restaurants on both sides of Atlantic
The chocolate desserts are among the best to be found, such as the one pictured below. Yet this dessert is a hard one to fully enjoy after a robust meal when one is yearning less for chocolate and more for fruit driven sweets.
We have brought our own wines for the meal: a 96 Coche Dury Corton Charlemagne and 99 E Rouget Vosne Romanee Cros Parentoux. The restaurant had the former wine on their list, but they kindly uncorked our bottle. It turned out to be stunningly intense with a leesy/truffly nose. It should peek in three to five years. The Rouget wine showed very well, and it was beginning to develop some complex secondary aromas, but had not lost its opulent texture and fruity flavor profile buffered by soft but lingering tannins.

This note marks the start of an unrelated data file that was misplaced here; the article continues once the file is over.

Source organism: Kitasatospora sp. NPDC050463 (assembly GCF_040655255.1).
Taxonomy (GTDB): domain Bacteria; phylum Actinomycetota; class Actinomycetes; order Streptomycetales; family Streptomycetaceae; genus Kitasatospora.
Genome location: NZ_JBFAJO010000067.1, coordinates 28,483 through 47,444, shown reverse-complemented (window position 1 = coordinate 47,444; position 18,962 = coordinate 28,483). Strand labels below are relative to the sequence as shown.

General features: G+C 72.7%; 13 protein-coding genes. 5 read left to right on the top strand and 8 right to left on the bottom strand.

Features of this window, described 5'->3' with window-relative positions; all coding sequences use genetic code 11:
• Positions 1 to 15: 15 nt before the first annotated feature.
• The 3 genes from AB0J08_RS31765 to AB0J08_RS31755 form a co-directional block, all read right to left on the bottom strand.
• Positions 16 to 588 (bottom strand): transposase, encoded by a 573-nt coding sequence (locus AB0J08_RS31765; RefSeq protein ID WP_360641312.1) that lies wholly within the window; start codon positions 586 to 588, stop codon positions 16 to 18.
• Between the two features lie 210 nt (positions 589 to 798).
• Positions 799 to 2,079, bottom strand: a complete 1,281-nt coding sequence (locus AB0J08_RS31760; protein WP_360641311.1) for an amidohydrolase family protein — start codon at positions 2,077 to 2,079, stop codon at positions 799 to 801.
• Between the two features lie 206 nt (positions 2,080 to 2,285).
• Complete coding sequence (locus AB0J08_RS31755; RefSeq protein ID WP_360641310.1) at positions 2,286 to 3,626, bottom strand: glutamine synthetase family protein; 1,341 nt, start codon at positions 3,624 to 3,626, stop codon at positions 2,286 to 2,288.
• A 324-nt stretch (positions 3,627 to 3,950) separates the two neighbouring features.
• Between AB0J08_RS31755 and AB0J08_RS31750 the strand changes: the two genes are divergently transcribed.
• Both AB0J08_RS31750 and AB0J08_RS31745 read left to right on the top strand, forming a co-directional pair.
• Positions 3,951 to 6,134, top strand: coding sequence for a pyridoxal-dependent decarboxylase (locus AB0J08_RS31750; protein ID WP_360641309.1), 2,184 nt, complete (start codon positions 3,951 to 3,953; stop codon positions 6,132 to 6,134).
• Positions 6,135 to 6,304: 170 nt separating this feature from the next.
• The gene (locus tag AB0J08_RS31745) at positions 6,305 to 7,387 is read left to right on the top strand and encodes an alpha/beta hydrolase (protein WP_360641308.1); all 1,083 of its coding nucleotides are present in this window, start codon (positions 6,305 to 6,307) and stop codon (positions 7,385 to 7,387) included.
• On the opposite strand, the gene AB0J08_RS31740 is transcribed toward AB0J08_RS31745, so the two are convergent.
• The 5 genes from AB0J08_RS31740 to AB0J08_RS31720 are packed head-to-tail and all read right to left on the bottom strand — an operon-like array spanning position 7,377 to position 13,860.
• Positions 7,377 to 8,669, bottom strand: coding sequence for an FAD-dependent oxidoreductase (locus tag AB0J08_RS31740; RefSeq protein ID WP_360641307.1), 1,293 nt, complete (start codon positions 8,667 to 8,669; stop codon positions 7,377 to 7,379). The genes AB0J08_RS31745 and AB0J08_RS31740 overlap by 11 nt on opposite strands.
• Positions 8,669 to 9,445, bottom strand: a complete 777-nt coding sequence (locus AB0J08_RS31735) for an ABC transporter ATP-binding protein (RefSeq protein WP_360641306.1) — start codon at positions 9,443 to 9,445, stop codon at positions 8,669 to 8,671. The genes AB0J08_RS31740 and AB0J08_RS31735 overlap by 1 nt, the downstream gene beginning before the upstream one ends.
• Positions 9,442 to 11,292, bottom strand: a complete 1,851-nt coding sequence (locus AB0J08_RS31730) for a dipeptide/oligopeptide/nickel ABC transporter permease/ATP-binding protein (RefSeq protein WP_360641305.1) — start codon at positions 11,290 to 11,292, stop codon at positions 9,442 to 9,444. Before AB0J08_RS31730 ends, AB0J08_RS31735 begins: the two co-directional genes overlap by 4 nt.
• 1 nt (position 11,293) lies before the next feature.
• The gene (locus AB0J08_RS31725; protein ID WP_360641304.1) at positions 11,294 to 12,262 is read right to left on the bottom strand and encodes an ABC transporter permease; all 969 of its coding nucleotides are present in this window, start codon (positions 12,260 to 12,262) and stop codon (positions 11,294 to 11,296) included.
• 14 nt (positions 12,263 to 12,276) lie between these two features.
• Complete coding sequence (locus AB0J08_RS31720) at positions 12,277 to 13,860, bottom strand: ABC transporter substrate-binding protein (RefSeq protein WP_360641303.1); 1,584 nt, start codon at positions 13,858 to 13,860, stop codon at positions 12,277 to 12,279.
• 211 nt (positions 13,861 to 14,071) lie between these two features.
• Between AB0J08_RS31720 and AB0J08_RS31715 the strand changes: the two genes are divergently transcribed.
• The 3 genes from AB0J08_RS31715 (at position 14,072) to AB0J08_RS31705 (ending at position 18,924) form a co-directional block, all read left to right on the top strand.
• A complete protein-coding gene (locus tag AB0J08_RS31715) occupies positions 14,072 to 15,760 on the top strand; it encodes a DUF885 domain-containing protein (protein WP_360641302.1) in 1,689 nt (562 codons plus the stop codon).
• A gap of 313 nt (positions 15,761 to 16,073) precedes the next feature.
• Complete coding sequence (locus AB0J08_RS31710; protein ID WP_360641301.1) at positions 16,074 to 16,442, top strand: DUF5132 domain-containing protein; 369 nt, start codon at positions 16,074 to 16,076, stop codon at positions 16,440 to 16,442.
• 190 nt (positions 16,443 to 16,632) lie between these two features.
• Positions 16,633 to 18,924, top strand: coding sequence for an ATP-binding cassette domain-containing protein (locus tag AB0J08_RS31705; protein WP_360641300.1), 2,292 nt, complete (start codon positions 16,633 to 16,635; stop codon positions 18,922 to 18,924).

I would like to make one note about the service. Over the years the service in the FL became more professional, but has not lost any trace of friendliness which is no mean accomplishment, Unfortunately, Laura Cunningham, the general manager, whose contribution to the development of the FL as a major culinary institution is undeniably significant, and who is a most gracious person, is no longer affiliated with the restaurant. This was quite sad news for us, although the competence of the new general manager Monsieur Nicolas Fanucci (which came from Le Bec Fin) and the staff is undeniable. The only odd thing is that, upon sitting at the table, the diners are not given any written menu, and instead they are told that Thomas (who is not even on the premises) will cook a special menu for them if they want. In the past one had this option of the special tasting menu, but could also see prices for other options. We were also asked if we would like to have foie gras, white truffles, and wagyu beef included on the menu with the addendum that there was a special charge for the white truffles. Fair indeed. The odd thing is that we were not told that there was also special or extra charges for the other two items.